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Re: Defensive stats and stats to track

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  • Dean Oliver
    ... Stuart -- Very good choices of projects. Every single one of them is on my list of things I d like to get. Some comments follow, based on my experience.
    Message 1 of 2 , Oct 31, 2001
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      --- In APBR_analysis@y..., "McKibbin, Stuart" <smckibbi@c...> wrote:

      Stuart --

      Very good choices of projects. Every single one of them is on my
      list of things I'd like to get. Some comments follow, based on my
      experience.

      > I'm in California and watch the Laker games. During the coming year
      I am
      > hoping to have the discipline necessary to close what I feel are
      gaps in the
      > existing stats. I want to keep track of the following:
      >
      > 1. The types of offensive rebs and by who---and whether they result
      in
      > tipins, putbacks or if the team eventually scores in the possession.
      >

      I did find some indirect but convincing evidence once that offensive
      rebounds do in fact increase a team's likelihood to score.
      Specifically, if you calculate a Play % (which is what I call a
      team's chance to score ignoring offensive rebounds), it is higher
      after an OR than before. You would be collecting more direct
      evidence.

      > 2. Who shoots "and-1" freethrows, technical foul freethrows and
      bonus
      > freethrows
      >

      I have gone through a series of fudge factors on getting free throws
      right. Your analysis would help here, I think. Actually a year ago,
      I worked out the formulas to a sufficient degree that I thought I had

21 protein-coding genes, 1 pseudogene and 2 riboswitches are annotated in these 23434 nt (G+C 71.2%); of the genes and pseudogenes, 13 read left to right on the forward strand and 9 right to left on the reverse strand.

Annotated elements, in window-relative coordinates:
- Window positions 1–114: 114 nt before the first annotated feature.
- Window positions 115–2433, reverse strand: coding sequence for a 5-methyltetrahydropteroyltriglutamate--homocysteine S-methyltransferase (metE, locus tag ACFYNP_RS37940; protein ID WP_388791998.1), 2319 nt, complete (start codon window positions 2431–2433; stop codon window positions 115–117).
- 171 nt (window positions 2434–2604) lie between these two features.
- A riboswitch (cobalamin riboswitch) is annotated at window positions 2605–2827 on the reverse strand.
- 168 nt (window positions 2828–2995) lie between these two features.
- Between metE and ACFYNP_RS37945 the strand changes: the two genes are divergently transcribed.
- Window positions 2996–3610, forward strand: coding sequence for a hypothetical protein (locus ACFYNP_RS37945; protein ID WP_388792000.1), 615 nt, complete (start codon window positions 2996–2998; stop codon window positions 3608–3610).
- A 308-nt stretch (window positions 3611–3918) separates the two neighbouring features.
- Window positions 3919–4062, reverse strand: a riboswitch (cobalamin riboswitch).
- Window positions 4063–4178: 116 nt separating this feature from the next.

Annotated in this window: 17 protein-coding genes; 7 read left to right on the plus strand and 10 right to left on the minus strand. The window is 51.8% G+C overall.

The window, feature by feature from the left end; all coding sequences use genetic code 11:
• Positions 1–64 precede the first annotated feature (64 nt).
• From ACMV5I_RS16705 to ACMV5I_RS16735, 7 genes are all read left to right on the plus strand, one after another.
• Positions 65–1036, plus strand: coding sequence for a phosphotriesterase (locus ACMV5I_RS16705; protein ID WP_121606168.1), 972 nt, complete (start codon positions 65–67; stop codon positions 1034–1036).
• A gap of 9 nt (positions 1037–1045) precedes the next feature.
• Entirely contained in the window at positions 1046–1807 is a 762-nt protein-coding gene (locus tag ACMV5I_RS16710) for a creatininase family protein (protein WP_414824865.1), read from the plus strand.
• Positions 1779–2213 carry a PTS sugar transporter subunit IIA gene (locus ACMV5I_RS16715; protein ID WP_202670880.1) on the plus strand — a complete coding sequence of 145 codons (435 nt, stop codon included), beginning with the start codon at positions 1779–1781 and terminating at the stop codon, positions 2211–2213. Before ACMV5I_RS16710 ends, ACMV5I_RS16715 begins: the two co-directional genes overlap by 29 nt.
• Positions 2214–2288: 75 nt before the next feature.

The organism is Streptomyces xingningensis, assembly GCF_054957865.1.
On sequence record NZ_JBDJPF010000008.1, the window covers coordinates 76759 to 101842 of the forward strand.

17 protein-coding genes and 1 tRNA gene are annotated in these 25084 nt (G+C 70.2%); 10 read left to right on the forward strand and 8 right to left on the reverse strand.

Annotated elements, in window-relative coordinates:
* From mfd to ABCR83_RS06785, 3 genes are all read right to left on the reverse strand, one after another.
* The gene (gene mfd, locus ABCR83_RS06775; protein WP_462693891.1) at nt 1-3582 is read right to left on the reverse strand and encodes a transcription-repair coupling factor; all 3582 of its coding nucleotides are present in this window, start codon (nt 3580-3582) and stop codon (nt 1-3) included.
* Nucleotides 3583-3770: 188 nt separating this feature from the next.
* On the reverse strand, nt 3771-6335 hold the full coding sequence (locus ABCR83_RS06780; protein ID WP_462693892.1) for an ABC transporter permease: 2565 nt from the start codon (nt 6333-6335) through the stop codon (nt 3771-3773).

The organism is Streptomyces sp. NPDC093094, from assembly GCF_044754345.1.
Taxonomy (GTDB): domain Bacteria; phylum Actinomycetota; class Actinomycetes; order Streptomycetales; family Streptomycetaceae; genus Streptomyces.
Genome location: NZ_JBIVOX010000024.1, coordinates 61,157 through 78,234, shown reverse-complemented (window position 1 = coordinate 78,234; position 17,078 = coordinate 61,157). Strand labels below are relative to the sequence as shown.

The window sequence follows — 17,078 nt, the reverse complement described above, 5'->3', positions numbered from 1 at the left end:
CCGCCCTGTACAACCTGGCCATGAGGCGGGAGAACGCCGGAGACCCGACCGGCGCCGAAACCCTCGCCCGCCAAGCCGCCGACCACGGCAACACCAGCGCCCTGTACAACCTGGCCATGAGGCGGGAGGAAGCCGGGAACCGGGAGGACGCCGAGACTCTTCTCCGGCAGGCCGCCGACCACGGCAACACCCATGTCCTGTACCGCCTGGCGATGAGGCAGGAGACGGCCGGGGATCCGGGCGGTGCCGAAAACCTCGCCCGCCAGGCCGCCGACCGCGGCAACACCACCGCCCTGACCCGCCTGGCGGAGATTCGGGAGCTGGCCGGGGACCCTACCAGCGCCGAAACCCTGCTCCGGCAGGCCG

it all right. Your results could open that up again. Not as
      important for me.

      > 3. Who recovers blocked shots (offensive, defensive or team rebs)
      and if the
      > defense recovers whether it results in transition buckets and by who
      >

      Offensive team recovers a higher percentage of blocked shots than
      regular missed shots. I've measured it offhand a couple times. It
      makes sense, too, with guys blocking things out of bounds. See next
      thing wrt whether transition buckets happen.

      > 4. If steals result in transition buckets and by who
      >

      I've looked a few times for whether steals or blocks lead to a better
      Play %. I've never seen it. Strange. I'll be curious if your work
      shows it. I have seen indirect evidence for it with college teams
      since there is a greater variation in skill. I remember that
      Pitino's Kentucky teams and the Iverson G'town teams showing
      statistical correlations that suggested that transition buckets were
      important. But I never did the measurements.

      > 5. Offensive fouls (a special kind of turnover)
      >

      General breakdown of fouls is one thing I've gone for with the
      defensive stats I'm collecting. Basically, I only count those fouls
      that lead to FT's. A full breakdown is nice.

      > My reasoning for tracking the steals and blocks is to see if it
      might not be
      > better to track these defensive stats as really offensive transition
      > opportunities. For some reason I think that a Tendex-type
      evaluation might

      (My general editorial comment that there is no real way to fix Tendex
      because no one knows what it is supposed to measure.)

      > be improved if we convert these defensive stats to an offensive
      context
      > (treating a blocked shot as sort of like an assist), so we're
      comparing
      > apples to apples. I hypothesize that there are three components to
      offensive
      > efficiency: transition, half-court, offensive rebounding.

      Probably a good breakdown. I find that people evaluate defense
      mostly based on half-court offense. I also find that offensive
      rebounds are due to defensive breakdown and lead to points easier (as
      echoed above). Transition defense/offense is often tough to define,
      but if you define it as the play that comes after a steal, maybe it
      will work.


      ome players
      > contribute in one area, some in all three. Maybe something will
      come of this
      > approach, maybe not.
      >
      > Anyway I'm going back through the Finals and the Laker-Spurs series
      checking
      > on these stats. Some of this stuff may be readily available
      (offensive
      > fouls?) and I don't need to track it. If so, can someone fill me in
      and help
      > ease my burden?

      I don't know of specific references for this. With my focus on
      defense these days, too, I don't know if I can add too much with my
      stat-taking this year.

      Awesome effort.

      Dean Oliver
      Journal of Basketball Studies
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